On Boredom

 

“What is boredom? Endless repetitions… except for the fact that there is no such thing as boredom. Boredom is really a psychic defense protecting us from ourselves, from complete paralysis, by repressing, among other things, the meaning of that place, which in this case is and always has been horror.”

– Dr. Helen Hodge in Mark Z. Danielewski’s “House of Leaves”

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When I was a kid, I was often bored during the “adult service” at Church. I’d pass the time doodling overtop the Fellowship Baptist Newsletter, with the hopes of shortening said time spent in the backdraft of Mrs. Margot’s perfume cloud…

Although I wasn’t aware of it at the time, “boredom,” as opposed to the healthy helping of other sins and transgressions, revealed itself as the cardinal sin of all church communities. Seriously, nothing frightened and/or frustrated congregants more than apathetic, disinterested teenagers. They would’ve better preferred those kids who skipped class and shot stray cats with beebee guns, so long as they showed up on Sunday teary-eyed and yearning to sing “The Wondrous Cross.”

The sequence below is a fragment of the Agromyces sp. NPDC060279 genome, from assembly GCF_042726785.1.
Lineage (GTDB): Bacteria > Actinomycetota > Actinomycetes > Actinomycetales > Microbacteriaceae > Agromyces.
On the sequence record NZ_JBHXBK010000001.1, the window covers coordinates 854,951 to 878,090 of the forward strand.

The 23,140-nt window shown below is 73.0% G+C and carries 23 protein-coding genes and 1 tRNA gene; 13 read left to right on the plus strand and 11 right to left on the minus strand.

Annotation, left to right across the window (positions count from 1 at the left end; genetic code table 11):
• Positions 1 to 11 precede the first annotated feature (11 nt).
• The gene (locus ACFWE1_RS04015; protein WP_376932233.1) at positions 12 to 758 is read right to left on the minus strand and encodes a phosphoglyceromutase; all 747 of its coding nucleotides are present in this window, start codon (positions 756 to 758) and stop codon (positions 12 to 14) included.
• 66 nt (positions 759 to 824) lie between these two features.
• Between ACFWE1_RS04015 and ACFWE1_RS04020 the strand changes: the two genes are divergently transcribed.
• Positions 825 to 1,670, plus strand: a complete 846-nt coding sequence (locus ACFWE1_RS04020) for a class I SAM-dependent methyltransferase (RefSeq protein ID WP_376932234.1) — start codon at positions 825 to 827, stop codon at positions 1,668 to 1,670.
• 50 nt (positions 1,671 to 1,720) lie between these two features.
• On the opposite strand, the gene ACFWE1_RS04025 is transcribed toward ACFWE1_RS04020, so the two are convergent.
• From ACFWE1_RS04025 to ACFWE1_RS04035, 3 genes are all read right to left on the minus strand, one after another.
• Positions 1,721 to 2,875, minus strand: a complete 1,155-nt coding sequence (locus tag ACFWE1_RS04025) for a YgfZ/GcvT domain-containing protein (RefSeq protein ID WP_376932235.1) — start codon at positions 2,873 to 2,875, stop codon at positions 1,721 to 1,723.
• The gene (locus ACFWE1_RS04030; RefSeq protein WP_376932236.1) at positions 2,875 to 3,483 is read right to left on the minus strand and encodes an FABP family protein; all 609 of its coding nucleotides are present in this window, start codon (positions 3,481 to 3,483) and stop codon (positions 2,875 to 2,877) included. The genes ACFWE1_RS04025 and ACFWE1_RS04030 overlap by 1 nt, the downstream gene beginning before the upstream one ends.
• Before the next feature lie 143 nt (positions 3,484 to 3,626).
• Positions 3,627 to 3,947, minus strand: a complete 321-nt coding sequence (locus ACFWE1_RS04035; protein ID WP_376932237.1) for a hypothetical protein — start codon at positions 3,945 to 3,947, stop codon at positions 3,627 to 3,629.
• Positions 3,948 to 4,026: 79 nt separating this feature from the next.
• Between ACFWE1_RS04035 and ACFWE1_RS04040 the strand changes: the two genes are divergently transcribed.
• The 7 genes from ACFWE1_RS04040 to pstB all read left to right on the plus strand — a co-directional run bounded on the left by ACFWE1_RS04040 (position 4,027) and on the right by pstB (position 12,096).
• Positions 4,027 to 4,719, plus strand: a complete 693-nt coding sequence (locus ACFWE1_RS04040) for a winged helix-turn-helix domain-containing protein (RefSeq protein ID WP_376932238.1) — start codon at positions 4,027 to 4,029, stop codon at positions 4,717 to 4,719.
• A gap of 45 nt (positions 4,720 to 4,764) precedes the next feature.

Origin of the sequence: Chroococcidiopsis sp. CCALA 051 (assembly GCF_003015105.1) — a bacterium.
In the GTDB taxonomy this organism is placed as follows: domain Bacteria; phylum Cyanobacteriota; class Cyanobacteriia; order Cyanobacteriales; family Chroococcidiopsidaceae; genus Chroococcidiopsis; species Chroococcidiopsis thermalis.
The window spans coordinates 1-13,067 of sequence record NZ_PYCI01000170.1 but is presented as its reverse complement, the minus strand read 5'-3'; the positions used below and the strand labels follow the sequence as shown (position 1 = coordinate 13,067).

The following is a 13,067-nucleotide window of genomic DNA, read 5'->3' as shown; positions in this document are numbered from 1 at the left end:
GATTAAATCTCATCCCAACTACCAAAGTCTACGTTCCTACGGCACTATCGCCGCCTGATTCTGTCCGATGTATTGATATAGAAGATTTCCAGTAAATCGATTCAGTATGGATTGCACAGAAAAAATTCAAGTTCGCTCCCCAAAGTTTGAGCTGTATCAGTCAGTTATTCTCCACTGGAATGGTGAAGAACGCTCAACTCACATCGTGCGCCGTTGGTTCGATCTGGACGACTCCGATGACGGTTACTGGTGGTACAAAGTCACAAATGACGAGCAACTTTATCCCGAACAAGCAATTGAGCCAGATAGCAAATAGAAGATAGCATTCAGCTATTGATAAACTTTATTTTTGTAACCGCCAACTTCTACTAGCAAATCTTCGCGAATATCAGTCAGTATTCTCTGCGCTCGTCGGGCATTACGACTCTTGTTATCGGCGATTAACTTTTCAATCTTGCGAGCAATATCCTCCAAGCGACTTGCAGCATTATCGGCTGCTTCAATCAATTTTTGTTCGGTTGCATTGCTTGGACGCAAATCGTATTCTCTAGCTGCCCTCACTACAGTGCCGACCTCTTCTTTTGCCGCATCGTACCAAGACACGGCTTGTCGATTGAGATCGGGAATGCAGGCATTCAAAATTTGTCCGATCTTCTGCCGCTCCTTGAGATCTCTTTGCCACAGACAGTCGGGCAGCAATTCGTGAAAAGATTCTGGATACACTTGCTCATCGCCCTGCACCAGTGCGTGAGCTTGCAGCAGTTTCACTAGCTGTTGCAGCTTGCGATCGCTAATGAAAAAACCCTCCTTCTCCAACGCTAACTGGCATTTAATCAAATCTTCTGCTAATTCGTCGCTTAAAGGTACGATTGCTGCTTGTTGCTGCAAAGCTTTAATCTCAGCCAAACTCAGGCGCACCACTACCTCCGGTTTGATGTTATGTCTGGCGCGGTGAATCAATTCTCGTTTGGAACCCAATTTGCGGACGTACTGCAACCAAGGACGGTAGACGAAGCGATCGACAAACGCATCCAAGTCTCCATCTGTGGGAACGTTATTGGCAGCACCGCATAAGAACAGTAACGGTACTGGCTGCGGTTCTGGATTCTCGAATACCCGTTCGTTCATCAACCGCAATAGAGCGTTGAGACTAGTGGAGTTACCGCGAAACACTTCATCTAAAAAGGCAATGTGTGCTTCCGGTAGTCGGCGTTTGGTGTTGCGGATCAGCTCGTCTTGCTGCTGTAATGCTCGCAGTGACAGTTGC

Heaping dunes of cash were funneled into our youth program to keep us entertained when the subject material was lacking. Our youth room went through a series of renovations; the end result looking moreso like a Starbucks than the expected Southern Baptist “youth room.” If only they knew the purpose of our boredom, and how it sheltered us from the insignificance of the entire venture… Our “boredom” sheltered us, much in the same fashion that the sealed box did Schr√∂dinger’s cat, and the closed tomb did the carcass of Christ. Enforcing one’s will by “rolling away the stone”, ironically set into motion both the death sentence and subsequent resurrection of Jesus, simultaneously.

Boredom is symptomatic and avoidant, as it points to the horrifying nature of the Real. He who goes on to keep their boredom on such hollowed ground, keeps also, their faith. The day that I traded my amateur drawings of cartoon strips for the sermon outline, was the day that the tomb was opened, revealing the emaciated, maggot infested, broken body of a man I never had the pleasure of knowing…

– by Bryce Maxwell

 

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